Video: The Bechdel Test, and Why My Favorite Movie Sucks


This Is Informative, You Should Watch It of the Day: Feminist Frequency takes a look at how a significant number of blockbuster films we know and love are incapable of passing Dykes to Watch Out For’s Alison Bechdel’s “Bechdel Test,” which requires a film to fulfill all three of the following requirements:

#1. The film has to have at least two women in it
#2. Who talk to each other
#3. About something besides a man.

Pretty eye-opening stuff.


My first reaction?
“SEE?! THIS is why The Women is the sole movie poster in my room. Aside from the never-fails motivational soundtrack, there ain’t a single male in the whole damn film — except for a newborn beebee at the very end.
And you can’t extract much sexism from a newborn beebee.”


Right? Jada, that's how I feel
Right, Debi? I feel the same way

It passes the first requirement, definitely, but upon some thinkage:

  • The basis of the movie revolves around men defecating on the womens’ lives (husband, ex-husband, boss), suffering simultaneous mid-life breakdowns, and having to band together to deal.
  • The only non-male conversation I can off-top remember was about tampons.
  • And the one thing that brought them all together and opened the door to rolling-credits-ever-after… was a small, wrinkly, purple, placenta-attached male.
    • …Who was birthed while the lead female agreed to patch things up with her he-who-caused-this-mess-in-the-first-place hubby.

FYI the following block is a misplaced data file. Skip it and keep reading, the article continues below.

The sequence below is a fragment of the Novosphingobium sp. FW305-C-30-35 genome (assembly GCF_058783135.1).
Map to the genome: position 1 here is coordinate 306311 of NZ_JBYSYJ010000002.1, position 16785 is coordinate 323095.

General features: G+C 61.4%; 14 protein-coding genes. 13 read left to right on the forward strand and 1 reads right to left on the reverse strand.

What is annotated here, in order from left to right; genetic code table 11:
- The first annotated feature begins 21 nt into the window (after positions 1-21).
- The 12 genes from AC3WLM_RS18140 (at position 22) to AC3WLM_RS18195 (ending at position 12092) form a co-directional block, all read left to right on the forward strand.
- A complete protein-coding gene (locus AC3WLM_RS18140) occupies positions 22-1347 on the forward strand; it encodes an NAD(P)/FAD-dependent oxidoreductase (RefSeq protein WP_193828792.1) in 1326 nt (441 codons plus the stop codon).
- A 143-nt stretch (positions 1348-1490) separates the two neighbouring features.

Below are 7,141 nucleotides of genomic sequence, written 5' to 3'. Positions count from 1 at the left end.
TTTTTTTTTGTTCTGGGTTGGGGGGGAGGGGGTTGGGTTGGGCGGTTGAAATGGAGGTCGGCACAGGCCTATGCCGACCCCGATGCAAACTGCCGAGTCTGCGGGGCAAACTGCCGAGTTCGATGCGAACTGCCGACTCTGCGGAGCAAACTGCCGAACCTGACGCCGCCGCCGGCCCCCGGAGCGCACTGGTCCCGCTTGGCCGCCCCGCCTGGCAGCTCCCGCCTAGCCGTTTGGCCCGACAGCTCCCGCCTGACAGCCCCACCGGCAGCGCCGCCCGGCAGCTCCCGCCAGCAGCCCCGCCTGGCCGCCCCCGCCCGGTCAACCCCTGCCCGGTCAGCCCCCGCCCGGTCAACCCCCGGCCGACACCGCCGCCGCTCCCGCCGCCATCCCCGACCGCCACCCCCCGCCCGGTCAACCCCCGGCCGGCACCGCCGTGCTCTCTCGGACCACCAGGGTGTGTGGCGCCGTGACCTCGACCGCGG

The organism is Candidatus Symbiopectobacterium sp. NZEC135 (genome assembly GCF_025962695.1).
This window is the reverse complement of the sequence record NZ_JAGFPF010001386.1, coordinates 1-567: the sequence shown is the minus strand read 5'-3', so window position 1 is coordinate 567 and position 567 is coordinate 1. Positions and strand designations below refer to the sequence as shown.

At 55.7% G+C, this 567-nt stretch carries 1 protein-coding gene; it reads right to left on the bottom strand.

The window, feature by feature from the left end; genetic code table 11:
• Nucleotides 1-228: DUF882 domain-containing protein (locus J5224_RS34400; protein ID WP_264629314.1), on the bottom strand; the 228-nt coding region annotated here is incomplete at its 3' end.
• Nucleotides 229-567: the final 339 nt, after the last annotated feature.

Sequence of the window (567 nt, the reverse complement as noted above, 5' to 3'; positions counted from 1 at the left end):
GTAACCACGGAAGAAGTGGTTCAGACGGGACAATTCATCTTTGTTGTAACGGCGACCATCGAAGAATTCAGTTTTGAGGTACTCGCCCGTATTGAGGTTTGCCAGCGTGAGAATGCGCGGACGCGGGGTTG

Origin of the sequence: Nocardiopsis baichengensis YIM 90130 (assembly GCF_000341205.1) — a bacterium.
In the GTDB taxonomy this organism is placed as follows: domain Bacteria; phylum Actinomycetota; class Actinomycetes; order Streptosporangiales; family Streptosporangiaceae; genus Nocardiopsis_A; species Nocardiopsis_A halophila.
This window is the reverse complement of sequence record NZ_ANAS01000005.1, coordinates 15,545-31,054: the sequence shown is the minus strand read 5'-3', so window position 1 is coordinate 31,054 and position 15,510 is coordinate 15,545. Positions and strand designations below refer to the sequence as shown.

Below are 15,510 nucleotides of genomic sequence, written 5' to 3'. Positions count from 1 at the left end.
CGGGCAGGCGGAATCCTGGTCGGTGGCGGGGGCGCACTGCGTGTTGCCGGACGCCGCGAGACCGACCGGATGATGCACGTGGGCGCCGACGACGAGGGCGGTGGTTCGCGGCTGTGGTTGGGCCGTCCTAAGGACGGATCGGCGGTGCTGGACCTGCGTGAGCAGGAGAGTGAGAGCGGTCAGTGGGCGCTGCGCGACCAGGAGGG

• …Via Blackberry.


What’s it mean when a modern filmed called “The Women” is not really about women, but how women have to, choose to, are forced to, are bonded only when they, and are defined solely by how they… deal with men?
Is that really going to be the definition a film in our time to which we’ve assigned the grand title, “The Women“?

And, knowing that the film is a remake, maybe that gives the film even less of an excuse to perpetuate this man-centricity.

Like the kind video lady mentions,
this isn’t a roaring feminist cry for social overhaul.
It’s not even about the feminist viewpoint at all.
As a sociologist, as an alien studying the nuances of our species, as any pulse-bearing, remotely curious freakin’ human…
It’s just weird.


More women, more non-male conversation. That’s really freaking simple.
How is it that we’ve gotten so far that something as simple as that is rare?
What the hell are we doing?

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